‘Last Magnificent’ Gastro-Doc Dishes on Chef
By Samantha Anne Carrillo
In a world gone reality-horrorshow, the chef archetype has joined the ranks of the dance mom, the real housewife, the teen mom, the traded spouse, the next top model (and/or American idol), the bachelors and bachelorettes, and the apprentices. Before all the top chefs, kitchen nightmares, cake bosses and cupcake wars, reclusive yet glamorous culinary star Jeremiah Tower was born off camera—yes, that happens!—in the 1970s and ’80s.
Celebrity chef-cum-professional bon vivant Anthony Bourdain’s (No Reservations, Parts Unknown) unabashed fascination with Tower’s larger-than-life persona led him to partner with CNN Films to produce Jeremiah Tower: The Last Magnificent. Helmed by director Lydia Tenaglia, the gastro-doc chronicles Tower’s meteoric rise through the crème de la crème of the haute cuisine’s ranks.
Berkeley, Calif., circa 1972 was the birthplace of Tower’s career and his contentious—and, to hear him tell it, wildly unbalanced—partnership with Chez Panisse proprietor Alice Waters. Tower reveals that his beef with Waters began with his conceptualization of Chez Panisse branding and design—especially the menus’ inclusion of source farms and farmers—the open-air kitchen design, and other concepts at the heart of the farm-to-table dining ethos; after a brief, ill-advised fling, Tower says that Waters simply wrote him out of Panisse history.
The names in California cuisine were Chez Panisse, Spago, and Michael’s. In the portentous year 1984, Tower launched his own flagship restaurant, Stars, in San Francisco. Backed by Berkeley investors, the Stars concept was a hit, joining the California cuisine Big Four until Tower applied the brakes in the early ’90s. Amid enduring success, he suddenly and inexplicably gave up the range, retiring to Mexico.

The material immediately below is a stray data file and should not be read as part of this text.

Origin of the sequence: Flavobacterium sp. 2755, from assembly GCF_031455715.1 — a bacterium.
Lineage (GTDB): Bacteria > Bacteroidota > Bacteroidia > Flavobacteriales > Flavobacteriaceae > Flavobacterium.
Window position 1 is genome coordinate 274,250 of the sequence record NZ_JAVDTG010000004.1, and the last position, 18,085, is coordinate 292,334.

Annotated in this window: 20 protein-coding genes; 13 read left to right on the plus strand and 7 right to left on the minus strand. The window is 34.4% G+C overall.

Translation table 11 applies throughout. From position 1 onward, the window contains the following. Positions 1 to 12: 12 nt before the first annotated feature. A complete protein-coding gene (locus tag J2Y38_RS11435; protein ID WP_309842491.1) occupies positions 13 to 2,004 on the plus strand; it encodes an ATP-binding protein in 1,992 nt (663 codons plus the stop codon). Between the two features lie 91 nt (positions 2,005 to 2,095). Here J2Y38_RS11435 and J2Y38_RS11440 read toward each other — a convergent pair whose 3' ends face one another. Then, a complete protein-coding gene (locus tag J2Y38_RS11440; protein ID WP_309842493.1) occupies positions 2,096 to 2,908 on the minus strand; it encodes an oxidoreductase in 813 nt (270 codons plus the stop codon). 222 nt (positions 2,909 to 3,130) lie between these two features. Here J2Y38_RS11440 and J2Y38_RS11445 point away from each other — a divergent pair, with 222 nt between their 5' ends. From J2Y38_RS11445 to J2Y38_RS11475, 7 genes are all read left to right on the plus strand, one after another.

After notoriously ghosting his fans, Tower finally reappeared on the scene in November 2014. Tasked with performing CPR on the reportedly awful menu at Tavern on the Green, he gave it his all. And six months in, he was out. With two books—Table Manners: How to Behave in the Modern World and Why Bother and the just-published Start the Fire: How I Began A Food Revolution In America—on shelves and an advocate in Bourdain, Tower hasn’t disappeared again … yet.
Director Tenaglia’s experimental biopic blends richly evocative reenactments with archival footage and talking heads dishing up some serious, thoroughly organic dirt. Bourdain, Martha Stewart, Ruth Reichl, Mario Batali, Wolfgang Puck and Jonathan Waxman all share recollections. This biographical work’s overtly glossy Q&A segments may tremble ever so slightly with art school affectation; the reenactment-driven narrative depictions might weigh in over the top, but Tower’s cocksure personality, unbridled talent and ready temper command respect and attention throughout.
If you’re craving elegant food porn—à la Jiro Dreams of Sushi—The Last Magnificent may not fully sate. For those seeking more than hagiography shot through a Vaseline-smeared lens, this biopic serves up an authentically messy, human story of the redemptive nature of putting food on the table.
From Friday, May 26, through Monday, May 29, catch any of eight screenings of Jeremiah Tower: The Last Magnificent (102 minutes, rated R) at The Guild Cinema (3405 Central Ave NE). Showtimes are at 4 p.m. and 8:15 p.m. daily.
Photos of Tower Courtesy of The Orchard
Samantha Anne Carrillo is: a Burqueña; a freelance writer & editor; a social media consultant & brand strategist; and a fourth-wave feminist & devout situationist. Connect with her at facebook.com/samanthaannenm, samanthaannecarrillo.contently.com and twitter.com/SamAnneCarrillo.